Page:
OutdoorsMagic Editor | firstname.lastname@example.org
I have MemoryMap on an iPhone, but solely because I already had the Northern Britain maps on my PC, so that was the cheapest option.
I wouldn't bother using a phone for navigation, but that's partly because I have an iPhone so the battery wouldn't last long, and partly because I can't see any gain compared (for me) to using a paper map. Not least, you need to consider whether a 'phone screen can really give you enough information - you can always unfold a bit more map to get a wider view, but a 'phone screen can only give you a tiny area, particularly if you use 1:25000 maps on it.
> Imo I dont think phones are accurate enough compared to a stand alone gps device.
It depends on the technology used to receive the GPS signals; antenna, RF, signal processing. If these are comparable, then there really shouldn't be much difference in accuracy between a dedicated GPS and a smartphone.
A dedicated GPS receiver is likely to have a better antenna, optimised for GPS signals. It's also likely to use a dedicated GPS receiver RF and processing chipset. A mobile phone may use a dedicated GPS chipset, or it may be able to bend its phone RF and signal processing to do the job, if somewhat sub-optimally. It would be a cost & design trade-off, and, without looking at phone specs, I can't say what approach they take.
A smartphone also has a lot of other things to do, so GPS is likely to be a compromise (and mostly fitted to met US E911 regulations to provide a phone location when making 911 emergency calls).
It all depends on your definition of 'accurate enough'...
"but a 'phone screen can only give you a tiny area, particularly if you use 1:25000 maps on it."
you're here. how much more of the map do you need to see? i have no problems using a satmap with 25k maps. should i really, really, really need to see a "big picture" that i can't work out on the device then i'll pull a printed paper version of some sort out.
the iphone works brilliantly with google maps in london or other urban areas but is rather power hungry.
> That'l be network assisted then, not much chance of that out in the sticks
Depends what you mean by 'network assisted'. If you mean A-GPS, then that has minimal impact on anything other than time-to-first-fix, since it supplies ephemeris & almanac data via the phone data network that would otherwise have to be acquired from the constellation, which takes some time (a cold start). Once you've got this data, A-GPS does nothing, provided you keep updating the ephemeris data (i.e. leave the GPS on, or turn it on for a few minutes every four hours or so).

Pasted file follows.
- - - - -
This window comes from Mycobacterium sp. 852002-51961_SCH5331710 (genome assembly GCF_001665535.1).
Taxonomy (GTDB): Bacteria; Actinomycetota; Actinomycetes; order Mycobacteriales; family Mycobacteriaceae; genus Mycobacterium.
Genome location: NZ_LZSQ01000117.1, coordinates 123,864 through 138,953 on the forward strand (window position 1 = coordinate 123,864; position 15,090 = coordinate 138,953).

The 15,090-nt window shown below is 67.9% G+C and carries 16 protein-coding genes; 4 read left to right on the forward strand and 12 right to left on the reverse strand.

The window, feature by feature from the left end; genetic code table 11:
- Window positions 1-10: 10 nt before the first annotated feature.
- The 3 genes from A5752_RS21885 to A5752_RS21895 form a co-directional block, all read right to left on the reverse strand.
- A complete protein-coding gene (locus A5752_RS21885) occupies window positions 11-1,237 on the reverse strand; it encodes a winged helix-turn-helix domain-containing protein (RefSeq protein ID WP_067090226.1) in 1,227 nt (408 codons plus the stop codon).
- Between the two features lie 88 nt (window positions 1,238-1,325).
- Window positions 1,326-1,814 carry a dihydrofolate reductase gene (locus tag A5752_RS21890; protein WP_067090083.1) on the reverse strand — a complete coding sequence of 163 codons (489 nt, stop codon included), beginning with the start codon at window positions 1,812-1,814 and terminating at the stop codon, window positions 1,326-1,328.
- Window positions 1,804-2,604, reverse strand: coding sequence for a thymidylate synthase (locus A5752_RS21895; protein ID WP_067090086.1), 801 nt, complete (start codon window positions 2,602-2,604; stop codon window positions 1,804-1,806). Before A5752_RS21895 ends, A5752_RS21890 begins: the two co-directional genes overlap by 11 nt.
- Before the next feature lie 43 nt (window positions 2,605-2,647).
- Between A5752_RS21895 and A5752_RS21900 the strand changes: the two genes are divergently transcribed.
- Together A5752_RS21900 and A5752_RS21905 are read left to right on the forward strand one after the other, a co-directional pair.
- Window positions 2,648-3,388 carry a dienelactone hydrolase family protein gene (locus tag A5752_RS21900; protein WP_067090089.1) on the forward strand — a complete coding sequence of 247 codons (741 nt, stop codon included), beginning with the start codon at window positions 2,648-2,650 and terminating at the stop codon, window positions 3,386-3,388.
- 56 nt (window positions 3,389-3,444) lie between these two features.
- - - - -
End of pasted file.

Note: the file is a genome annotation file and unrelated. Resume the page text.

If you mean that the mapping comes from the network, then yes, that's true, but you can usually make the thing cache mapping data, so you pre-plan your route, caching the mapping, and then the phone doesn't have to go to the network to get it when you're away from network access.
Parka. You have reasons why a phone works for you and I have reasons why I am less sure; the OP may find he agrees with you, or me, or somewhere in between, but I think that it is worth considering if the scrren size will be an issue before spending the money.
I don't generally refer to a map that often when I am out and use the GPS even less, but when I do look at a map, it tends to be to see what the next hour, or so, holds rather than the next 5 minutes; in that case, I do think that a phone, or GPS, screen is a little on the small side. I have, however, in the past been involved in setting up navigation competition courses, at which point, I used a GPS and, if doing it again now, would probably value one with maps.
damien, i'm trying to get over that you need a different mindset to use a small screen effectively and not that anything is better or worse than anything else. but battery power is currently the biggest "against" using a phone.
to use a small screen you must stop thinking "paper map" and what that looks like and how it is used. once you can get your head around that and that what you've got is a view of part of a giant zoomable in and out map and work out how to use it effectively then a small screen isn't the hindrance that many think it is. it's just something else you need to learn to use.
just as navigating with a gps uses a different mindset to that for a paper map because the effective techniques are different.
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